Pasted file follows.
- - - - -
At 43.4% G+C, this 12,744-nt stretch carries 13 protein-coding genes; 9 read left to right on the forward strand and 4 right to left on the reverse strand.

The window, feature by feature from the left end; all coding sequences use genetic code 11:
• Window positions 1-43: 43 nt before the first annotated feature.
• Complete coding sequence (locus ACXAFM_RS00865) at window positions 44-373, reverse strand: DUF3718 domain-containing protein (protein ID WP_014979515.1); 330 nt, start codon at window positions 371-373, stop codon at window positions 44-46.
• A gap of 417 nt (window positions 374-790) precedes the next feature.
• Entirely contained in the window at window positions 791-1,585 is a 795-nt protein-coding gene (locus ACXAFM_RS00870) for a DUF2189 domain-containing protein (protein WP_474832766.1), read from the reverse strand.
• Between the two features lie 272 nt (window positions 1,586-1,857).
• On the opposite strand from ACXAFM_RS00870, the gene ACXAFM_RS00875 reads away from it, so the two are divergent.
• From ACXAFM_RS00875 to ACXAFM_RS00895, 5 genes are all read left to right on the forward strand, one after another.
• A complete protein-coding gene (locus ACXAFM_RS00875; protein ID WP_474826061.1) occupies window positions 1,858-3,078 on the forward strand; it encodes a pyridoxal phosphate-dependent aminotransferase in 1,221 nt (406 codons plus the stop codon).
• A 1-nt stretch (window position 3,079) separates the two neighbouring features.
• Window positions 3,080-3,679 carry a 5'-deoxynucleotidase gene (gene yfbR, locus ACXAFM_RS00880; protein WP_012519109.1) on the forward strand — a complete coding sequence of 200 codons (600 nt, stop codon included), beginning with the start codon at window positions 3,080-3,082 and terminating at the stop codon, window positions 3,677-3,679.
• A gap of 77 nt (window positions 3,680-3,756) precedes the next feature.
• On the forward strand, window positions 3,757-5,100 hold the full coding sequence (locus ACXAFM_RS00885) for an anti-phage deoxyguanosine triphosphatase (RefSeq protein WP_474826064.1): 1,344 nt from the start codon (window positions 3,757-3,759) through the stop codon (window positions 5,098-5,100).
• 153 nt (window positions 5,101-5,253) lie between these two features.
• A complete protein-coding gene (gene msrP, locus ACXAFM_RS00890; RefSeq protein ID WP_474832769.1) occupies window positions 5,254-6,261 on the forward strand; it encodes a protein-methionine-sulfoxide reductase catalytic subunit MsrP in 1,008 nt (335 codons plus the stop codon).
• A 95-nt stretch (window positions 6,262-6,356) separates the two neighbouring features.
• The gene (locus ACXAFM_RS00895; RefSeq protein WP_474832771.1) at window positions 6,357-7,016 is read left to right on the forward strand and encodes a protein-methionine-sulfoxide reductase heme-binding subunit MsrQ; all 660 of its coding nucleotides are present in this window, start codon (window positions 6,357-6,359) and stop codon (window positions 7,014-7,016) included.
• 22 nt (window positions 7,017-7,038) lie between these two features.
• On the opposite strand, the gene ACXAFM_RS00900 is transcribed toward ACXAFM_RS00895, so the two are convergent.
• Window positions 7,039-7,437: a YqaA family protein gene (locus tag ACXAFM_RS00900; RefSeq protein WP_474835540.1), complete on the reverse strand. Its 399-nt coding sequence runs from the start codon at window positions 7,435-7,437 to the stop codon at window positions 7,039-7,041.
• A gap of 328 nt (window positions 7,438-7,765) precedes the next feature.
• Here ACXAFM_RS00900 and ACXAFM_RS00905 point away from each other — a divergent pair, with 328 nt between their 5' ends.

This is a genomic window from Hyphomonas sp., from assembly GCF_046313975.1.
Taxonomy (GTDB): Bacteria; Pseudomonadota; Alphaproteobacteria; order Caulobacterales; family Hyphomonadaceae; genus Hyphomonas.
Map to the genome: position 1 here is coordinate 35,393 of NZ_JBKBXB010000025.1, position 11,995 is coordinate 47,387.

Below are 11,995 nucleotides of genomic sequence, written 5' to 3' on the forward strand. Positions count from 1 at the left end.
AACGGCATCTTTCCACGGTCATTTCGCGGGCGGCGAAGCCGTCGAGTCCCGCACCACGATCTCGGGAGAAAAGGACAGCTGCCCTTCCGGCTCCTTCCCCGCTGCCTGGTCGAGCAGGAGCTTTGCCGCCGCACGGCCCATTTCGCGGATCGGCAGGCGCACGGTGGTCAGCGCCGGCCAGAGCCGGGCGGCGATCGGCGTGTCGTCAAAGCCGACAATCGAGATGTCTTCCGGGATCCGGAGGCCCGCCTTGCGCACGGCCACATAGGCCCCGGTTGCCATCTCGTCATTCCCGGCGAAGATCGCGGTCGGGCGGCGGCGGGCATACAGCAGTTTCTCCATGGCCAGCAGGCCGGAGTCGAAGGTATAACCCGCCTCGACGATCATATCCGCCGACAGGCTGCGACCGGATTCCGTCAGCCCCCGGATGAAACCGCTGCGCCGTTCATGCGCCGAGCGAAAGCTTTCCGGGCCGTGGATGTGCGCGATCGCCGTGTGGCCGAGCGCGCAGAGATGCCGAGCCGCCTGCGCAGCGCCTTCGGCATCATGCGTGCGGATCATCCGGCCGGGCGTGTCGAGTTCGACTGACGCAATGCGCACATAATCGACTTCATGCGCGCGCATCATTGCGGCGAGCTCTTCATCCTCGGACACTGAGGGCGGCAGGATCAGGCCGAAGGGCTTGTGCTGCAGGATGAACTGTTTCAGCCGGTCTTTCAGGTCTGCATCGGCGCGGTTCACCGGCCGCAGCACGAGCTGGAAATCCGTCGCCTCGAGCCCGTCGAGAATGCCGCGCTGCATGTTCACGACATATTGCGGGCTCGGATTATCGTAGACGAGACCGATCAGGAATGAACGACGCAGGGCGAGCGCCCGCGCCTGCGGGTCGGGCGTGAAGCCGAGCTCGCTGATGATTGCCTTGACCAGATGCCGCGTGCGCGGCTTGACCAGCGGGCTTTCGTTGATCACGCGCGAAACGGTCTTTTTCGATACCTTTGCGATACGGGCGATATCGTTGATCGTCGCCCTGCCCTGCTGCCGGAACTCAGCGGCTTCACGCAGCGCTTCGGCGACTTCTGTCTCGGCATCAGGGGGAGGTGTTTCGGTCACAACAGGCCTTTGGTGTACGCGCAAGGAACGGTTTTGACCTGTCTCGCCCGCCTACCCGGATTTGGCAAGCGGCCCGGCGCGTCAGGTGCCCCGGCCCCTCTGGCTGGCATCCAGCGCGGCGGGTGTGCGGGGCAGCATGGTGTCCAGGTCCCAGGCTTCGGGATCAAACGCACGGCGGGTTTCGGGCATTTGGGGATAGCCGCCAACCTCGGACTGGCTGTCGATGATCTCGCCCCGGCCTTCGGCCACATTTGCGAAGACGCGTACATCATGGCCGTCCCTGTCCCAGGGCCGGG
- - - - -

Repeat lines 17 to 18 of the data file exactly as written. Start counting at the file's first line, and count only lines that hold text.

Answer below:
• A 95-nt stretch (window positions 6,262-6,356) separates the two neighbouring features.
• The gene (locus ACXAFM_RS00895; RefSeq protein WP_474832771.1) at window positions 6,357-7,016 is read left to right on the forward strand and encodes a protein-methionine-sulfoxide reductase heme-binding subunit MsrQ; all 660 of its coding nucleotides are present in this window, start codon (window positions 6,357-6,359) and stop codon (window positions 7,014-7,016) included.